Stocks that keep giving. Ho, ho, buy-and-hold! Have a holly, jolly profit! Here come dividends, big fat dividends, right down Dividend Lane! There’s booty in Santa’s bag just for you, courtesy of Wall Street. Trouble…
Stocks that keep giving.
Ho, ho, buy-and-hold! Have a holly, jolly profit! Here come dividends, big fat dividends, right down Dividend Lane! There’s booty in Santa’s bag just for you, courtesy of Wall Street. Trouble is: The chubby guy in the red suit can’t help you make any proactive picks to plump the portfolio. But we have allies better than elves: experts. And they’ve got recommendations to make Black Friday blowouts look like child’s play. For long after those new smartphones have died, and the spice racks get re-gifted (and returned) on the sly, these stocks could keep giving and giving and giving. Here’s a roundup of seven best stocks to buy for the holidays.
After a flat 2018, Estee Lauder has shot up this last month by 15 percent and now trades at $144. This follows the most recent quarter where net sales grew 8 percent year-over-year. “There’s strong expected dividend growth over the next 12 months and lots of free cash flow to support future growth,” says Kian Salehizadeh, senior analyst at Blockforce Capital in San Diego. What’s more, Salehizadeh says EL continues to find innovative ways to stay relevant with millennials.
This computer gaming company, which designs graphics processing units, had a brutal October, diving more than a third due to tech sector corrections. The latest earnings reports only made things worse, the stock dropping another 18 percent. But can you say screaming bargain? Fifteen of 22 analysts call Nvidia a “strong buy.” Salehizadeh says: “As long as gaming, AI, and crypto sectors continue to shine, Nvidia will be a top pick.” Its five-year annualized dividend growth rate is 15 percent.
When Warren Buffett talks, investors listen: He just upped his GM stake by roughly 3 percent. “I’m bullish on GM stock,” says Bob Johnson, a finance professor at Creighton University’s Heider College of Business. “It’s a value stock, very attractively priced at 6.2 times forward earnings, with a robust dividend yield of 4.16 percent.” Though shares have skidded 18 percent over the last year, Johnson says the price-earnings ratio shows much promise: just 0.34, compared to 3.25 for Tesla (TSLA).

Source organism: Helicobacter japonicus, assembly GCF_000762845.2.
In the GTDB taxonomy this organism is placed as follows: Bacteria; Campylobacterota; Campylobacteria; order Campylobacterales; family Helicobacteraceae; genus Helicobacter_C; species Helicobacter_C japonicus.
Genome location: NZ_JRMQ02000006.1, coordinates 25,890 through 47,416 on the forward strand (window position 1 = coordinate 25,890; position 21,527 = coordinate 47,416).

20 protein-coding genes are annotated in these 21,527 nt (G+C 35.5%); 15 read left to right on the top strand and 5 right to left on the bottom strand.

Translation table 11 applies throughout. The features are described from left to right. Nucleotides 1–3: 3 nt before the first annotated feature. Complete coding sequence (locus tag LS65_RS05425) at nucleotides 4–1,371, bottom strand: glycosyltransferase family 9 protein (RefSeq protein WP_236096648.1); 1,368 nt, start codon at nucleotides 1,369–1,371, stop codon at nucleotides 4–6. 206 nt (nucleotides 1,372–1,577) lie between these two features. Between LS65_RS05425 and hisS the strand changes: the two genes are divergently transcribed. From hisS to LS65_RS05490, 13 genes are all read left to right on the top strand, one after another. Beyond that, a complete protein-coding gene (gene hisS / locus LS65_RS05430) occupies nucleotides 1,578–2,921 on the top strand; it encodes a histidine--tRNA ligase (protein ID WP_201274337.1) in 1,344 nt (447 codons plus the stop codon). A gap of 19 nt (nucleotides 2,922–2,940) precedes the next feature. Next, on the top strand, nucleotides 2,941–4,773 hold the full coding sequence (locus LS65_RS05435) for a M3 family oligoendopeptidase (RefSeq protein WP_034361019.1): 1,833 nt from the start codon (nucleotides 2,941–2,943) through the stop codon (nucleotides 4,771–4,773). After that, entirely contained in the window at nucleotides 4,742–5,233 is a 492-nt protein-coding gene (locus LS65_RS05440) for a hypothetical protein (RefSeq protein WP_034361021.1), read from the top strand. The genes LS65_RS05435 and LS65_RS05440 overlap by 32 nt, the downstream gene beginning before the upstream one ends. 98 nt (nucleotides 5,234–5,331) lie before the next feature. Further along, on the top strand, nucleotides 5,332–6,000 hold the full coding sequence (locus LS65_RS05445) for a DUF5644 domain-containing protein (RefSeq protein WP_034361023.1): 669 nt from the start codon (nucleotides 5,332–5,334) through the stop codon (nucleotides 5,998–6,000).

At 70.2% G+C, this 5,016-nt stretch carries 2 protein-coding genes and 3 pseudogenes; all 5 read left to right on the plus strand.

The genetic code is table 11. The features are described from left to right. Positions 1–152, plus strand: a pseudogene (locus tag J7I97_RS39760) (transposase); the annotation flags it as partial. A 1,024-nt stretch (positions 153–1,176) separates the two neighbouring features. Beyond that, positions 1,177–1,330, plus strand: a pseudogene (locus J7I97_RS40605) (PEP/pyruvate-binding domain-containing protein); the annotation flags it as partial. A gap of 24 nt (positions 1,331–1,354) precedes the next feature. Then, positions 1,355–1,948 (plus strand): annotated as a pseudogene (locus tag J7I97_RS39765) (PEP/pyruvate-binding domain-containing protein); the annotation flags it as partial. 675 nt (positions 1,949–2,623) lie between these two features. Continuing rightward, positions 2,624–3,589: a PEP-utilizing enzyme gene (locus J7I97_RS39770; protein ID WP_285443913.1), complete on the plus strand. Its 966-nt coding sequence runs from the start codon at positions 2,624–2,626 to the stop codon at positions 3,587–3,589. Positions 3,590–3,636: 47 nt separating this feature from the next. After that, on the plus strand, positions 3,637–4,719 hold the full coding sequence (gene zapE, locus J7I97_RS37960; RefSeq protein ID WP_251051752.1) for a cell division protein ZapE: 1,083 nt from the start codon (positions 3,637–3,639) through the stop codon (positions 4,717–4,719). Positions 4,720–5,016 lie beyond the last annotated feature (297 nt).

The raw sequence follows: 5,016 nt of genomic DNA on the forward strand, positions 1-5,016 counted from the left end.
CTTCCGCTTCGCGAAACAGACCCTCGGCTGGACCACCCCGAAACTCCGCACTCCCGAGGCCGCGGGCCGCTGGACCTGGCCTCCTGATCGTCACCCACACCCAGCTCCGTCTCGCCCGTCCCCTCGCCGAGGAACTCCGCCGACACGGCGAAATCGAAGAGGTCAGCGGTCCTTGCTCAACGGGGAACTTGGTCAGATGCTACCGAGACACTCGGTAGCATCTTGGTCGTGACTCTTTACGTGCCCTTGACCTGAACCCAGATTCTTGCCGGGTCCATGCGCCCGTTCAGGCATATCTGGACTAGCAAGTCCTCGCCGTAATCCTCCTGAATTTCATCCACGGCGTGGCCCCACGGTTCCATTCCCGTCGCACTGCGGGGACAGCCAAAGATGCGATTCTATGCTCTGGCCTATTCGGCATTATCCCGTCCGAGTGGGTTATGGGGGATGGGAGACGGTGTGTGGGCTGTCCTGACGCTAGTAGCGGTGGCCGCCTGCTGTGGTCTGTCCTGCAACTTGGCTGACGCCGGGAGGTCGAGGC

Be sure to ask the sales clerk for some shares to go with those tchotchkes. “This store-within-a-restaurant concept generates one of the best revenue-per-square-foot metrics in the industry,” says Christopher Ma, director of the George Investments Institute at Stetson University in DeLand, Florida. At $170 per share, CRBL is up 15 percent since Oct. 1. “It’s a solid dividend payer starting a nice trend in issuing special dividends.” The yield stands at more than 5 percent, $1.25 per share quarterly.
The words “market correction” and “$1,450 per share” rarely get uttered together, but Amazon has become that kind of e-commerce gorilla. After peaking at $2,050 in August, “It smelled like a market-top type of event and I tweeted about it,” says David Banister, chief strategist of Stockreversalspremium.com and member of the StockTwits community. “We want to see Amazon hold the $1,450 area as a normal correction,” and yet the stock is $1,500 and up 33 percent year-over-year.
Its sport bags say, “Friends are more important than money,” but happy investors may beg to differ. The female-centric Canadian athletic apparel-leisure company hasn’t renewed its dividend recently but that could change thanks to robust North American growth. “Lululemon has taken the retail industry by storm,” says Tyler Hay, CEO of Bellevue, Washington-based Evergreen Gavekal. “Once considered a passing fad, LULU seems here to stay with top-line revenue growth projected at 20 percent-plus over the next five years.”
Public since 2004, this business development company “has paid out $20.21 per share in dividends,” Ma says. “Because of conservative management, ARCC quickly recovered after the 2008-’09 crash.” With a 90 percent floating-rate loan portfolio, “ARCC stands to benefit from rising interest rates. It recently increased its dividend by 2.6 percent and a special dividend is likely to come soon.” AARC boasts a 9.1 percent yield, “and this is a great opportunity to join insiders and buy this blue-chip company,” he says.